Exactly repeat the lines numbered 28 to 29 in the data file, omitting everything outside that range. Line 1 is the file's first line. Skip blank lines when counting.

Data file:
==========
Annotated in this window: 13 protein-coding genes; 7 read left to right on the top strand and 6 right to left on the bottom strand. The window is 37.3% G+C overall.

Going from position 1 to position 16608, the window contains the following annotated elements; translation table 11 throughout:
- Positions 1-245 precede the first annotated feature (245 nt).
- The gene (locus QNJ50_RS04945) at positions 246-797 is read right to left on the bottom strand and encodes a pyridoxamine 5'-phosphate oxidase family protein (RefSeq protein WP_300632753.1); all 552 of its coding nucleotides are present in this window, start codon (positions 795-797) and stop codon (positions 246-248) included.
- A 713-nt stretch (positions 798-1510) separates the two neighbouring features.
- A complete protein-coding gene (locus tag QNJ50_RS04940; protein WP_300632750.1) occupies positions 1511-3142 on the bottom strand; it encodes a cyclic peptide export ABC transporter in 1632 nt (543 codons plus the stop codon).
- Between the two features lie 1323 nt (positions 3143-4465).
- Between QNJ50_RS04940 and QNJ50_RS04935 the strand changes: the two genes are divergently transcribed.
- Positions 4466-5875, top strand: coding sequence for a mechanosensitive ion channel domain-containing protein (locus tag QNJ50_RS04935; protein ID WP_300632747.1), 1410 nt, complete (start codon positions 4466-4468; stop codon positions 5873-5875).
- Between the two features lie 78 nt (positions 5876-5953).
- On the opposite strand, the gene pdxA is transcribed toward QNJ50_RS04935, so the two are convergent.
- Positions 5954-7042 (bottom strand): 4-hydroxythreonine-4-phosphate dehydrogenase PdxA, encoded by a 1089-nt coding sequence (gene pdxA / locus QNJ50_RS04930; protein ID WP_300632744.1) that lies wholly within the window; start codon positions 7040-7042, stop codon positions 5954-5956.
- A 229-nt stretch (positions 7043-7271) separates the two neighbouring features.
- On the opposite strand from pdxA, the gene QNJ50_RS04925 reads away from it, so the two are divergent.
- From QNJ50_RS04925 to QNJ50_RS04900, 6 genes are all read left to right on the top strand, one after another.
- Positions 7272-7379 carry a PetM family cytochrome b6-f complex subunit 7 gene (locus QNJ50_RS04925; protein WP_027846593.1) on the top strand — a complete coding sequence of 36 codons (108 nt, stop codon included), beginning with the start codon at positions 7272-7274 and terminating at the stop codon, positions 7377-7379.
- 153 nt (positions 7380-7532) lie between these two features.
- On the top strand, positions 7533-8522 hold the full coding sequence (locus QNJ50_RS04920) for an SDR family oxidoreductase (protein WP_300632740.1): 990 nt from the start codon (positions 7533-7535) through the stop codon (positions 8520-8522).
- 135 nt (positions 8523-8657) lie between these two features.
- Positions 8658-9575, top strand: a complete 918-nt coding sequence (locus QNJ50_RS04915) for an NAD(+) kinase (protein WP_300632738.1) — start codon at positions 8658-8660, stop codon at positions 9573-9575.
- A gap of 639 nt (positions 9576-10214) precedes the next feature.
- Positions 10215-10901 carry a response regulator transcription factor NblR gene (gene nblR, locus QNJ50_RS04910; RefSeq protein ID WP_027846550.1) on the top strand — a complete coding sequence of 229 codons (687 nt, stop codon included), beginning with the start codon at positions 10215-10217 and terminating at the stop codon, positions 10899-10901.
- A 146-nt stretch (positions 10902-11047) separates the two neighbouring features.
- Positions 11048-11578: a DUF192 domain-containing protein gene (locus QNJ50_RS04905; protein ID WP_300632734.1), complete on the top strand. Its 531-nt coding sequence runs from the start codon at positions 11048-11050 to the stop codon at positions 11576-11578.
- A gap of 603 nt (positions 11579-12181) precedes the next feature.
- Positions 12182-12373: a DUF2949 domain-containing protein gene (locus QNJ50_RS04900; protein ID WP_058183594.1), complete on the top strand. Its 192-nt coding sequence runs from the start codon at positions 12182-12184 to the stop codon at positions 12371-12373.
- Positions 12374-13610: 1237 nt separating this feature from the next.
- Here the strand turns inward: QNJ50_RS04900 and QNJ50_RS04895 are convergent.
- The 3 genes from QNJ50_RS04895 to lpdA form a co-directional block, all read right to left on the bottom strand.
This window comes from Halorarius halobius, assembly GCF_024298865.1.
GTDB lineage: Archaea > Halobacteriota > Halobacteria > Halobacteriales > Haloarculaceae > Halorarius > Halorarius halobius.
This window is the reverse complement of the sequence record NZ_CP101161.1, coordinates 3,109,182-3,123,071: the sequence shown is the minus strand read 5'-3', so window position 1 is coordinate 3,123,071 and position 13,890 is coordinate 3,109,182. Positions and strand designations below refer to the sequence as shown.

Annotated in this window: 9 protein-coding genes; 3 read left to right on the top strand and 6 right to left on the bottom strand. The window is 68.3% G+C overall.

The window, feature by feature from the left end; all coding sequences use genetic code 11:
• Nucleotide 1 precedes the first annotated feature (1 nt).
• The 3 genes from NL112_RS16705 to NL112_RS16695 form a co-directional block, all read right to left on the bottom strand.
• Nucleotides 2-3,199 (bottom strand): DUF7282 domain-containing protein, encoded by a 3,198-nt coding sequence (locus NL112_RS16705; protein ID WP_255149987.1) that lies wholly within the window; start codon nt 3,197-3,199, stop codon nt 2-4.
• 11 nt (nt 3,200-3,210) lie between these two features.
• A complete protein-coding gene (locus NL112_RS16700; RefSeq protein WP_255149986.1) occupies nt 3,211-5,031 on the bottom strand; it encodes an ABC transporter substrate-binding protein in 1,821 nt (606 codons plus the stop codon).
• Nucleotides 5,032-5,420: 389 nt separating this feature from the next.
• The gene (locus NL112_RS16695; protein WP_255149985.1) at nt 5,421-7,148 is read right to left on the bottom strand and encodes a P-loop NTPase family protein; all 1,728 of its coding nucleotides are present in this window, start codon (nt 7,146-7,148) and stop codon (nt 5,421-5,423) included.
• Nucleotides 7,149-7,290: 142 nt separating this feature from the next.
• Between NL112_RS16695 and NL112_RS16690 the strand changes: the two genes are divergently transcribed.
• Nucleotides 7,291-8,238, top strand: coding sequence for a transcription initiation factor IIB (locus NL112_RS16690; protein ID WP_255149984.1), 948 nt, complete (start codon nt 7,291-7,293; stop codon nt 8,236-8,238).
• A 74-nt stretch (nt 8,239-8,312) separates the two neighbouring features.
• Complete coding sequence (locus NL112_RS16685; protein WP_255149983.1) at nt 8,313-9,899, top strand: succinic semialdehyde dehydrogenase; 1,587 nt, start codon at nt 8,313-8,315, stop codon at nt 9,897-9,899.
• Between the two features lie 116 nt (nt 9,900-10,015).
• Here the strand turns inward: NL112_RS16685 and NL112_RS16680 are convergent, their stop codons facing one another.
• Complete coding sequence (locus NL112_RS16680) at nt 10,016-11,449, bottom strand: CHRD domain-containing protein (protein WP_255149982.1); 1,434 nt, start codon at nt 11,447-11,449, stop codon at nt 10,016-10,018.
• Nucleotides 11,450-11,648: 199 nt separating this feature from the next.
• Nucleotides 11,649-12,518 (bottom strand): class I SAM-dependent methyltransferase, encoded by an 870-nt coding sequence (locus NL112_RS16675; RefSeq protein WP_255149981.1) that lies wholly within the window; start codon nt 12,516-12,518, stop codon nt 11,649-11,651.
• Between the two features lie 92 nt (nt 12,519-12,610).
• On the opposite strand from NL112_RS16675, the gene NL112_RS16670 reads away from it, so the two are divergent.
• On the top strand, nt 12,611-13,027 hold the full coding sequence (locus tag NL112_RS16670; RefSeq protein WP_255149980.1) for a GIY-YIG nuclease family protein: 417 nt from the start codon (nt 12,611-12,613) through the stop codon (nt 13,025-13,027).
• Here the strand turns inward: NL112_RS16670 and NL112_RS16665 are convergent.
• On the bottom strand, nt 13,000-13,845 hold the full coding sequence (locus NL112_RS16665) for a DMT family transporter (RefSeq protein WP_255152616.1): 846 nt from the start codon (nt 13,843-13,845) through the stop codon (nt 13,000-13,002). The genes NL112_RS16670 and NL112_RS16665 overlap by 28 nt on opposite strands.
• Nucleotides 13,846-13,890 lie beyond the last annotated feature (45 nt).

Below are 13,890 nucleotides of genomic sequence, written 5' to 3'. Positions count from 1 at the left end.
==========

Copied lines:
- Here the strand turns inward: QNJ50_RS04900 and QNJ50_RS04895 are convergent.
- The 3 genes from QNJ50_RS04895 to lpdA form a co-directional block, all read right to left on the bottom strand.